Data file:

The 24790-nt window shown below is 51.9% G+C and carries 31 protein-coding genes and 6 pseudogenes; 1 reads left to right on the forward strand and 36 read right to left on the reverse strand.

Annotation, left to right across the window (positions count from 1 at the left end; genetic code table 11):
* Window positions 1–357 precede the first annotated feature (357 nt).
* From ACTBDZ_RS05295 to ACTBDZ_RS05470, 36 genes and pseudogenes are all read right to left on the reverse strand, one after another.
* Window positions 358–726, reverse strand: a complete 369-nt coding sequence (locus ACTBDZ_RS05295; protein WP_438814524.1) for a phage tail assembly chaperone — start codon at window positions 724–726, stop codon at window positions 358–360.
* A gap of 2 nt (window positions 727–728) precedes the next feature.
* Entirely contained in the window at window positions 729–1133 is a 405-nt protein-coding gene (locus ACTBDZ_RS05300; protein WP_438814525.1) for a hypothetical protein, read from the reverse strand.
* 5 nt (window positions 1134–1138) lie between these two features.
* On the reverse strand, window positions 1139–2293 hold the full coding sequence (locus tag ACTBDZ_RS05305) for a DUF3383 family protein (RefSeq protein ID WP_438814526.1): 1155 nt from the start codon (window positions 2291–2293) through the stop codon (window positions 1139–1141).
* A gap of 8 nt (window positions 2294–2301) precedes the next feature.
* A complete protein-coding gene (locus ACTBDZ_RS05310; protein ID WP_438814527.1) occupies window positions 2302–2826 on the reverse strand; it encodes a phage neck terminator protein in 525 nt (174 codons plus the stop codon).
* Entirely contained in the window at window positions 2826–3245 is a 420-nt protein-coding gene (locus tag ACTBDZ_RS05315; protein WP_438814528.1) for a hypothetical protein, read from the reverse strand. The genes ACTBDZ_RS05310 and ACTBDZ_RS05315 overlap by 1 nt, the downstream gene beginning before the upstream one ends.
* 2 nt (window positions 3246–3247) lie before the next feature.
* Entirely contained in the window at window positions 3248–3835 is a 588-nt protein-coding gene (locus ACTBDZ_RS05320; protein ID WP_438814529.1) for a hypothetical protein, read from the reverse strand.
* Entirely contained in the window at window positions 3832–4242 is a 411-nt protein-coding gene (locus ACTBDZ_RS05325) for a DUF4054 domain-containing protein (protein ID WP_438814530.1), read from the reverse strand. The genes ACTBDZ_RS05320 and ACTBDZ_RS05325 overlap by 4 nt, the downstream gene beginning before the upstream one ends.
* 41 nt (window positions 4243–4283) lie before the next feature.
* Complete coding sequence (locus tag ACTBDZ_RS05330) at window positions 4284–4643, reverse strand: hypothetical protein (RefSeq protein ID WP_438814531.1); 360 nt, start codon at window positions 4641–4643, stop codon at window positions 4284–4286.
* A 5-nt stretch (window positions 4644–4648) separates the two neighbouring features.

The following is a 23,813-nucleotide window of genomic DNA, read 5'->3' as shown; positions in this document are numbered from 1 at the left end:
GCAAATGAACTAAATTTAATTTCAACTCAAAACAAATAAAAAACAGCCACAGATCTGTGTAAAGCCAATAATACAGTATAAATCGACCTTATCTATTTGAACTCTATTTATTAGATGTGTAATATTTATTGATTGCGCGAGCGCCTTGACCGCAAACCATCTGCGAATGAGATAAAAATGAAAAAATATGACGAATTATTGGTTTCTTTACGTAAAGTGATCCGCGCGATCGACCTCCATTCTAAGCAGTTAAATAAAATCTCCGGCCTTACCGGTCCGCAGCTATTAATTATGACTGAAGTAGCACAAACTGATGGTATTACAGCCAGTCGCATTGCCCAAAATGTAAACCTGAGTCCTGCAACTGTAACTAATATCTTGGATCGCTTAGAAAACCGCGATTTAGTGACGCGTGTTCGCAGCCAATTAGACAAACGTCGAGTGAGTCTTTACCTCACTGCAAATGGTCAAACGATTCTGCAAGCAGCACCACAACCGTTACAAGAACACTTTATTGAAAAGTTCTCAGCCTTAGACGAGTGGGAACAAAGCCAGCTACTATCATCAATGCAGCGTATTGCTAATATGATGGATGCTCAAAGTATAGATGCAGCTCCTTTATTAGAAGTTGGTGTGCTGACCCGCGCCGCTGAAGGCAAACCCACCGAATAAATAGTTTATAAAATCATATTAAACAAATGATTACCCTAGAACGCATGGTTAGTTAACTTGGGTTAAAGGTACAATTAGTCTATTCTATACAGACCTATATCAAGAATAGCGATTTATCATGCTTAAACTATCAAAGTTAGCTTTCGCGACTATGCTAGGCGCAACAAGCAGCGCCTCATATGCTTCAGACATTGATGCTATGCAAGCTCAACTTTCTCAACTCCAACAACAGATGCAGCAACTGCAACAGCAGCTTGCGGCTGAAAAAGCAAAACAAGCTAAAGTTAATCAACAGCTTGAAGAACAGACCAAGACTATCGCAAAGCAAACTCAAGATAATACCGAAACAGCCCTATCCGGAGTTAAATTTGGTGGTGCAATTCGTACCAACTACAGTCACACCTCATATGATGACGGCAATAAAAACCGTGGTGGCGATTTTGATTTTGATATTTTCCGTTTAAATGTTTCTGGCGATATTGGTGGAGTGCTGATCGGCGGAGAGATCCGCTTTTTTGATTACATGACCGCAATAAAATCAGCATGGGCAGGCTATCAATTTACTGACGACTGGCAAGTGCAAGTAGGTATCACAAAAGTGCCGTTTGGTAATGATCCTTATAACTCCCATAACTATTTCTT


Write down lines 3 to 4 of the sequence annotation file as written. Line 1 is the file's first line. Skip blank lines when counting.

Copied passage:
* Window positions 1–357 precede the first annotated feature (357 nt).
* From ACTBDZ_RS05295 to ACTBDZ_RS05470, 36 genes and pseudogenes are all read right to left on the reverse strand, one after another.